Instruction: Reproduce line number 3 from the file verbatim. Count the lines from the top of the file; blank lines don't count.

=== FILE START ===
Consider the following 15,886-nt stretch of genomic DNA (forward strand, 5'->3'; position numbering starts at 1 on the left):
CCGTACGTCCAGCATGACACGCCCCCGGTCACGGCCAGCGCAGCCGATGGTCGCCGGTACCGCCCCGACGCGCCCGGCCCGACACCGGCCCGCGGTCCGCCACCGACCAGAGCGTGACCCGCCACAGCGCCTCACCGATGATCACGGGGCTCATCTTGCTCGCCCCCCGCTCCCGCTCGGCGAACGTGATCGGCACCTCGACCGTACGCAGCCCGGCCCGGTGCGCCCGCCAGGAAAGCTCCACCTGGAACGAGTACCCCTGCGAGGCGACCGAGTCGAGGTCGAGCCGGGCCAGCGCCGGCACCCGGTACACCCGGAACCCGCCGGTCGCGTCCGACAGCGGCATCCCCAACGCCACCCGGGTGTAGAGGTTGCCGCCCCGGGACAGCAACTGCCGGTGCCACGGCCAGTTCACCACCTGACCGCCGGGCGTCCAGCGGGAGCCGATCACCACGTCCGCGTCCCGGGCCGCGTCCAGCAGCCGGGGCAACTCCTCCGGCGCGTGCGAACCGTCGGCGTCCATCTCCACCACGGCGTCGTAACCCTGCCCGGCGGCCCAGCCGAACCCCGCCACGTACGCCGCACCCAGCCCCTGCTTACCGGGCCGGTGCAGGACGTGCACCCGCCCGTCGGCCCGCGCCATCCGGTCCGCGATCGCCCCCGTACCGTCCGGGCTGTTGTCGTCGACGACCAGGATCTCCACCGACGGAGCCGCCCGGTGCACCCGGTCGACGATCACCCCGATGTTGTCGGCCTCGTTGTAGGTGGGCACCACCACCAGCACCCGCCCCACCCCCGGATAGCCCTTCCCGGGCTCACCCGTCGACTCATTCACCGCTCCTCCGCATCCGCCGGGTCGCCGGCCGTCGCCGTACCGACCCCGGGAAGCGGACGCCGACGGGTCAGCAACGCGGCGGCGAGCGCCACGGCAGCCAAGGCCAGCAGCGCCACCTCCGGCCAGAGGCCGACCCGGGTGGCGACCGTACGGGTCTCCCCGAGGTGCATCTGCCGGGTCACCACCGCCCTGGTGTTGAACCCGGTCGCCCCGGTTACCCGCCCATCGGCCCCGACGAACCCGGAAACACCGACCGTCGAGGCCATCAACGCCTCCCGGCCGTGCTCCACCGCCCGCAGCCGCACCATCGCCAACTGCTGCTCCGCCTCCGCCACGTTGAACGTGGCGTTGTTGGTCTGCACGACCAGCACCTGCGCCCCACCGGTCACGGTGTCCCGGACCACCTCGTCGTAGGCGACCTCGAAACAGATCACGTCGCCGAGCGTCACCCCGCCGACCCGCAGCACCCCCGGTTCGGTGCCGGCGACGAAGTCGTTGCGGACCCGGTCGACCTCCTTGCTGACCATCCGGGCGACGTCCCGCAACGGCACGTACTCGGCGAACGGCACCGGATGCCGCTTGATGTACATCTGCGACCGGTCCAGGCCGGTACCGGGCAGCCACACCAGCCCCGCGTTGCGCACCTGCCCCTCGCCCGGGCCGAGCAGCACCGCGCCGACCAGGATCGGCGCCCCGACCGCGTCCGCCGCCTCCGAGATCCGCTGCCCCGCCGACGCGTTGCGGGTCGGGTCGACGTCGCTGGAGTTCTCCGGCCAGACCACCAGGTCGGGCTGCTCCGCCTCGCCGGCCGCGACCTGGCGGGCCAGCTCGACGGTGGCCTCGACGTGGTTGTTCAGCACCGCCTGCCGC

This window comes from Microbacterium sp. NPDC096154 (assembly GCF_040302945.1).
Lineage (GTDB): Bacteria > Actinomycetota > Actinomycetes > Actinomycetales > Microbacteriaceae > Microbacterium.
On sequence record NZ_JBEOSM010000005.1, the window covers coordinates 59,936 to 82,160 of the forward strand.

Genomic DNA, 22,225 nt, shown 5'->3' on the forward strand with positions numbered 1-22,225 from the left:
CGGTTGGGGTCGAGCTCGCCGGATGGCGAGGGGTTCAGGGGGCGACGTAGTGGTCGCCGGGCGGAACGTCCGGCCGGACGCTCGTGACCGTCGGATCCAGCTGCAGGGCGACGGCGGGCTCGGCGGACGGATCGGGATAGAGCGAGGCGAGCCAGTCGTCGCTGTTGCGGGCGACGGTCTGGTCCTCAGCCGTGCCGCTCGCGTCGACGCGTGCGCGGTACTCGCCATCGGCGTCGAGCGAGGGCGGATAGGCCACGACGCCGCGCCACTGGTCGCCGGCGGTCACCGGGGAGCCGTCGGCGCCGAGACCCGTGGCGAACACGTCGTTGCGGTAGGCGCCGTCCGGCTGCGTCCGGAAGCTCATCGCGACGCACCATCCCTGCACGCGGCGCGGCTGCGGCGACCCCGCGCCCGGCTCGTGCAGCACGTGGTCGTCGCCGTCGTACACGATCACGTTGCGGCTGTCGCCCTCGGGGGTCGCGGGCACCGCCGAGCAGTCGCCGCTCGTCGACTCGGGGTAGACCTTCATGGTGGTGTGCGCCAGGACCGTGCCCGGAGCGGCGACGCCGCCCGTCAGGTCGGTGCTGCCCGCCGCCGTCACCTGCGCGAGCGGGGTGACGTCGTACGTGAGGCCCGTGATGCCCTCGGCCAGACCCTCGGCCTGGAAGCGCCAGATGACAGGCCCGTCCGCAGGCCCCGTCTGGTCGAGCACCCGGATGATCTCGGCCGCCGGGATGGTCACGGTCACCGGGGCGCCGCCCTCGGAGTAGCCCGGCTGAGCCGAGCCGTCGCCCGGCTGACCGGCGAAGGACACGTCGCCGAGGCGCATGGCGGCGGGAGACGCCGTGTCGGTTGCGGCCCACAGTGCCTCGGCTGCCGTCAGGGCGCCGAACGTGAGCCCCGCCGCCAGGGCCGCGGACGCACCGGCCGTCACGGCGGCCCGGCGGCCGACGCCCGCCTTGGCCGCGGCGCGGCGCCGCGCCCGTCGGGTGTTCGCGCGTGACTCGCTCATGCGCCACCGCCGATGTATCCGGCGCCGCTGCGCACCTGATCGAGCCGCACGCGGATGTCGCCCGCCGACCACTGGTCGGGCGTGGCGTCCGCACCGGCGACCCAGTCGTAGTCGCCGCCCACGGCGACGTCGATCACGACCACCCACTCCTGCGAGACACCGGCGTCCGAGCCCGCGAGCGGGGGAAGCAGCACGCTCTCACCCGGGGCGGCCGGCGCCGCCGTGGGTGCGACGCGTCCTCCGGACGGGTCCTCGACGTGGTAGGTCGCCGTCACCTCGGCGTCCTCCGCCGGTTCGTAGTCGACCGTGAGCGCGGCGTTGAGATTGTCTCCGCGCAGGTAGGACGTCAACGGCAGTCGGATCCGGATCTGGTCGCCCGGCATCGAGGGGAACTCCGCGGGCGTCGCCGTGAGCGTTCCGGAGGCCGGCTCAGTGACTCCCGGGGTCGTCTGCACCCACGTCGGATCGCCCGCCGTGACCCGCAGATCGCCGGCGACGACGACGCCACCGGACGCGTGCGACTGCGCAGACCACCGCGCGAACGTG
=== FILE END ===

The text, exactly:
This window comes from Microbacterium sp. NPDC096154 (assembly GCF_040302945.1).